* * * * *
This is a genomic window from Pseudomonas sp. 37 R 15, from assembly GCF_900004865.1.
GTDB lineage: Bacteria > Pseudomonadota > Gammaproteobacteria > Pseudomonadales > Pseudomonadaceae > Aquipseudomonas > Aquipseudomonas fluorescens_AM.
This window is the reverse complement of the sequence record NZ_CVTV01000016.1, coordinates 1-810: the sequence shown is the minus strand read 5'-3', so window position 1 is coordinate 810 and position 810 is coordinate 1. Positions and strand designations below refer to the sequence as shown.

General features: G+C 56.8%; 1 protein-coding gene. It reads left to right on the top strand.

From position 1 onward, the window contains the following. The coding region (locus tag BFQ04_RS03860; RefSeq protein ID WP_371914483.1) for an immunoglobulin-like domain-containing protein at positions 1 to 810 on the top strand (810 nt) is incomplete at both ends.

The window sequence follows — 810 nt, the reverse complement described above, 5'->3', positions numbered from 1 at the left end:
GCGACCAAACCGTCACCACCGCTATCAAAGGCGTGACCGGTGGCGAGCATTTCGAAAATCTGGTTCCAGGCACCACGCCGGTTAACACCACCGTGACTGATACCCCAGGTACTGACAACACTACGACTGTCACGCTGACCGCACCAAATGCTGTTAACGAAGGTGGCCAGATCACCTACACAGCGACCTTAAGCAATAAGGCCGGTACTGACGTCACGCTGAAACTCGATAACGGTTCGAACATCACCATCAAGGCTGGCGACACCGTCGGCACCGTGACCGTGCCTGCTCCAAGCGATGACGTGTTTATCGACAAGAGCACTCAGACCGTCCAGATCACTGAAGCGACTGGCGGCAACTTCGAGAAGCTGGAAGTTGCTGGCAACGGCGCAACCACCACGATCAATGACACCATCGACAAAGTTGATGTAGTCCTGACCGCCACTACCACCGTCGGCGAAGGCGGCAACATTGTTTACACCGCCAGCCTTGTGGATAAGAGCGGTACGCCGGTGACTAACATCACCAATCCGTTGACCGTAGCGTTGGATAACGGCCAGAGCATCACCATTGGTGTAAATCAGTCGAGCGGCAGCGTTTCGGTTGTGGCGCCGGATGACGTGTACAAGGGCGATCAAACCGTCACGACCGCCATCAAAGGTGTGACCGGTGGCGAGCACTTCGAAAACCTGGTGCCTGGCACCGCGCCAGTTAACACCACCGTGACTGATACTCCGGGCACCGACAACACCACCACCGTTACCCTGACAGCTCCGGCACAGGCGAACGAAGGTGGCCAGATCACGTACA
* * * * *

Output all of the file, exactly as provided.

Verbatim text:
This is a genomic window from Pseudomonas sp. 37 R 15, from assembly GCF_900004865.1.
GTDB lineage: Bacteria > Pseudomonadota > Gammaproteobacteria > Pseudomonadales > Pseudomonadaceae > Aquipseudomonas > Aquipseudomonas fluorescens_AM.
This window is the reverse complement of the sequence record NZ_CVTV01000016.1, coordinates 1-810: the sequence shown is the minus strand read 5'-3', so window position 1 is coordinate 810 and position 810 is coordinate 1. Positions and strand designations below refer to the sequence as shown.

General features: G+C 56.8%; 1 protein-coding gene. It reads left to right on the top strand.

From position 1 onward, the window contains the following. The coding region (locus tag BFQ04_RS03860; RefSeq protein ID WP_371914483.1) for an immunoglobulin-like domain-containing protein at positions 1 to 810 on the top strand (810 nt) is incomplete at both ends.

The window sequence follows — 810 nt, the reverse complement described above, 5'->3', positions numbered from 1 at the left end:
GCGACCAAACCGTCACCACCGCTATCAAAGGCGTGACCGGTGGCGAGCATTTCGAAAATCTGGTTCCAGGCACCACGCCGGTTAACACCACCGTGACTGATACCCCAGGTACTGACAACACTACGACTGTCACGCTGACCGCACCAAATGCTGTTAACGAAGGTGGCCAGATCACCTACACAGCGACCTTAAGCAATAAGGCCGGTACTGACGTCACGCTGAAACTCGATAACGGTTCGAACATCACCATCAAGGCTGGCGACACCGTCGGCACCGTGACCGTGCCTGCTCCAAGCGATGACGTGTTTATCGACAAGAGCACTCAGACCGTCCAGATCACTGAAGCGACTGGCGGCAACTTCGAGAAGCTGGAAGTTGCTGGCAACGGCGCAACCACCACGATCAATGACACCATCGACAAAGTTGATGTAGTCCTGACCGCCACTACCACCGTCGGCGAAGGCGGCAACATTGTTTACACCGCCAGCCTTGTGGATAAGAGCGGTACGCCGGTGACTAACATCACCAATCCGTTGACCGTAGCGTTGGATAACGGCCAGAGCATCACCATTGGTGTAAATCAGTCGAGCGGCAGCGTTTCGGTTGTGGCGCCGGATGACGTGTACAAGGGCGATCAAACCGTCACGACCGCCATCAAAGGTGTGACCGGTGGCGAGCACTTCGAAAACCTGGTGCCTGGCACCGCGCCAGTTAACACCACCGTGACTGATACTCCGGGCACCGACAACACCACCACCGTTACCCTGACAGCTCCGGCACAGGCGAACGAAGGTGGCCAGATCACGTACA